“There have been as many plagues as wars in history,” notes the central character in Albert Camus’s novel “The Plague,” “yet always plagues and wars take people equally by surprise.” The surprise is in the epidemic’s egalitarian choice of victims, in the unraveling of civic order and in the discovery that a just God may not be so just after all. This is why an epidemic makes such a great backdrop for a novel.
In “Salvation City,” Sigrid Nunez invokes an influenza pandemic that leaves the United States on the verge of anarchy. We see the disaster through the eyes of a teenage boy, Cole, the only child of liberal parents, a history professor and a lawyer. He has been “raised to believe religion was for retards, . . . that religious education of children was a kind of child abuse, and that if God existed he’d have to be an atheist, too.”
Shortly after the family has moved to Indiana for Cole’s father’s new job, the epidemic gathers strength. When his father succumbs to the flu, the boy is devastated. He sees “how terrible it must be to be afraid to die, to want to live and live, and to not have any power to change what was going to happen to you. He told himself he would have been willing to die in his father’s place — he would have done anything to save his father!”
Soon Cole too falls ill, becoming delirious. When he regains consciousness, his mother has also died, so he is sent to an orphanage. In the wake of so many deaths, these makeshift institutions are springing up everywhere. And they are nightmarish places, from which children are abducted by human traffickers “whose own numbers kept growing now that other illegal trades, like drug dealing, had become much harder to ply. Evil too has to eat.”Cole is then adopted by a pastor and his wife, and is even home-schooled. I'll leave the rest of the review out, as I think it reveals some key plot points. Nevertheless, here is the end of the review:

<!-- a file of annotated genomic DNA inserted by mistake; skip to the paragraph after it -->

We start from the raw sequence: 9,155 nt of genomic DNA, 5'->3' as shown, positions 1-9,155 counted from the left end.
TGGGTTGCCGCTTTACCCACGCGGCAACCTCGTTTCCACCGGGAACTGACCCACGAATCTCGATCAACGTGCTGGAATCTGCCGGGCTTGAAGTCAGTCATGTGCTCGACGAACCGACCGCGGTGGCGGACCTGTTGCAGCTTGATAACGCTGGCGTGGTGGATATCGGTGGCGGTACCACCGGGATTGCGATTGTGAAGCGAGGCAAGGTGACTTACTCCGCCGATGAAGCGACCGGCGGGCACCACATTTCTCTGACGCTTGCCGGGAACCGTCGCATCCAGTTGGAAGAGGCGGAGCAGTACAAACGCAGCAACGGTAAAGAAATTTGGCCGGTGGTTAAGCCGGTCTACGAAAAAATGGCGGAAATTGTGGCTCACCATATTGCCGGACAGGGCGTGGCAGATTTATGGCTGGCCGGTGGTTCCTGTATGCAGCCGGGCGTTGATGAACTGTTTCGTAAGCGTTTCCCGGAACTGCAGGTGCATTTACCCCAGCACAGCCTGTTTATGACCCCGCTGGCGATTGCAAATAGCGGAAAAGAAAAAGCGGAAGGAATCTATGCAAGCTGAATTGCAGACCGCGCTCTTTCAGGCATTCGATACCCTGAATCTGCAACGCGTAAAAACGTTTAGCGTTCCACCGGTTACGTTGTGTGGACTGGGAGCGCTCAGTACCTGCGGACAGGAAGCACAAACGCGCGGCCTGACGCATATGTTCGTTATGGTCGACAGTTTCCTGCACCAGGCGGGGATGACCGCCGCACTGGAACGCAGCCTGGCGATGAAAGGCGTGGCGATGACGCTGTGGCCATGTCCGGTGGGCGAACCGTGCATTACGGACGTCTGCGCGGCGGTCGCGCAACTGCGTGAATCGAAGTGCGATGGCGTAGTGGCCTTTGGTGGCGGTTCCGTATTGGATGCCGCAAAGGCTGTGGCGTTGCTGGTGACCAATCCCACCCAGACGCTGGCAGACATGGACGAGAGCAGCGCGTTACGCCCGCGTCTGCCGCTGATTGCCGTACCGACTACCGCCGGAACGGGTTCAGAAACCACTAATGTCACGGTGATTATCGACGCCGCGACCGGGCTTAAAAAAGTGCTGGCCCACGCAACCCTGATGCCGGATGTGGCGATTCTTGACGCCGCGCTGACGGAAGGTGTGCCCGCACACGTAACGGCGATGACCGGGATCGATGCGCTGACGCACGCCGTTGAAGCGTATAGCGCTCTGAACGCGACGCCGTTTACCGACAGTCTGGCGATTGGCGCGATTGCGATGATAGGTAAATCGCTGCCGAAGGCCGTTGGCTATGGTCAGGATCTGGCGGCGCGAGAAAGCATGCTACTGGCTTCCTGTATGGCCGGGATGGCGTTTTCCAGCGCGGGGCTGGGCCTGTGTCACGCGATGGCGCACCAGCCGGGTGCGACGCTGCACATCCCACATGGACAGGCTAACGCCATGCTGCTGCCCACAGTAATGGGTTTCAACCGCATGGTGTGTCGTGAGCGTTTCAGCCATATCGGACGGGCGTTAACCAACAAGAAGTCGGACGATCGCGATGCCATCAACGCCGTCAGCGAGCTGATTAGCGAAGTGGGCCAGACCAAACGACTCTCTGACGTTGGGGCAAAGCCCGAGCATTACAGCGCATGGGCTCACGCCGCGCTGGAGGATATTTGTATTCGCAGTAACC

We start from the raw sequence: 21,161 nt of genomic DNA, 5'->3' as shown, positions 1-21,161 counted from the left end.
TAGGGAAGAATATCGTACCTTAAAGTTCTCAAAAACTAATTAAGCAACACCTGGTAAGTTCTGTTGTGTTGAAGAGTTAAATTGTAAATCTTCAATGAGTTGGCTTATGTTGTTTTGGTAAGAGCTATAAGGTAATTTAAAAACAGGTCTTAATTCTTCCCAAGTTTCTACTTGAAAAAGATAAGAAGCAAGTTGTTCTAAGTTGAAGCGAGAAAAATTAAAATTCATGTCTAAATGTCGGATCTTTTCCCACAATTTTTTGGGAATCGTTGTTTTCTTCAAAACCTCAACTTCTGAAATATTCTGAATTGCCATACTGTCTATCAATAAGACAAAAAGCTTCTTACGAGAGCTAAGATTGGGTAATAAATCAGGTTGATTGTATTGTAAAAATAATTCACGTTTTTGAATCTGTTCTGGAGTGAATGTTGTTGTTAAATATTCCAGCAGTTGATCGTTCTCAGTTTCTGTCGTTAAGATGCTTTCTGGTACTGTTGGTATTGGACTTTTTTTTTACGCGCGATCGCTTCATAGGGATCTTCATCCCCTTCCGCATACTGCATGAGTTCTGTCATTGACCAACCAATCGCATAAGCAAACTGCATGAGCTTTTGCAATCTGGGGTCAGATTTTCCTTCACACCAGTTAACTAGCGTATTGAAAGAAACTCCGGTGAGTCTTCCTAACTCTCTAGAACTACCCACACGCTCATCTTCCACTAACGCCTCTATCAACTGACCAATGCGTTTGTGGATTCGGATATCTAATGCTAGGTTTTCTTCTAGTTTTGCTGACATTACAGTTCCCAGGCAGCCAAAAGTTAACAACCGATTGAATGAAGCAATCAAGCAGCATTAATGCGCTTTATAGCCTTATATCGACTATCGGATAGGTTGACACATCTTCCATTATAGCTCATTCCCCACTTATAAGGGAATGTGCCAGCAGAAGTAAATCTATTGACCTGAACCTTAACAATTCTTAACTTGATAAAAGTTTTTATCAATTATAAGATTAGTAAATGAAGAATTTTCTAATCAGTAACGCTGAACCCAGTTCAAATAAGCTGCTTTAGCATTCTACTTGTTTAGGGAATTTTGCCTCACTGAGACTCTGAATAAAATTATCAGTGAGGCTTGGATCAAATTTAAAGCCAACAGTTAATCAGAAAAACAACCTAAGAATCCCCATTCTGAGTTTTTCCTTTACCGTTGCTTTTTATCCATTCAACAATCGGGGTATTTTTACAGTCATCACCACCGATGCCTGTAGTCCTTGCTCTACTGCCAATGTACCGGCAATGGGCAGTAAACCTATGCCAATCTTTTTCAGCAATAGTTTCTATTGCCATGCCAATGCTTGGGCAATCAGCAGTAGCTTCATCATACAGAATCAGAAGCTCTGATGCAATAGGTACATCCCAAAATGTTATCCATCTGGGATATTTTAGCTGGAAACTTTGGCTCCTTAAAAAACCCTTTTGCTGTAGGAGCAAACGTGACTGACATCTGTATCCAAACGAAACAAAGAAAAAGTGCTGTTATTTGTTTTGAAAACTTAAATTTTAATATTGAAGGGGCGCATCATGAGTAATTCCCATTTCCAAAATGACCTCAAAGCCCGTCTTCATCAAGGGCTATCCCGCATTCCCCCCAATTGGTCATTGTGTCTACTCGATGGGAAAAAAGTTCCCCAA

Nunez tells a fine tale, avoiding clichés and providing powerful insights. To our surprise, we are drawn equally to the Wyatt family and to Cole’s dead parents: being fallible is what they have in common. Through Cole’s eyes, the redemption offered by religion is offset by its hypocrisy; he finds his enlightenment not from dogma but from his own painful experiences. By the end of this satisfying, provocative and very plausible novel, Cole doesn’t believe that the world is about to end. Instead “he saw himself living a long time and going many places and doing many different things. ‘Your whole life ahead of you’ — never more than just an expression before — now came to him with the ring of a blessing.”
Cole’s epiphany doesn’t acknowledge a god or reject one. Instead, it echoes the insight of one of Camus’s characters: “Since the order of the world is regulated by death, perhaps is it better for God if we do not believe in him and we fight with all our might against death, without raising our eyes heavenward where he keeps silent.”
Read the full review here.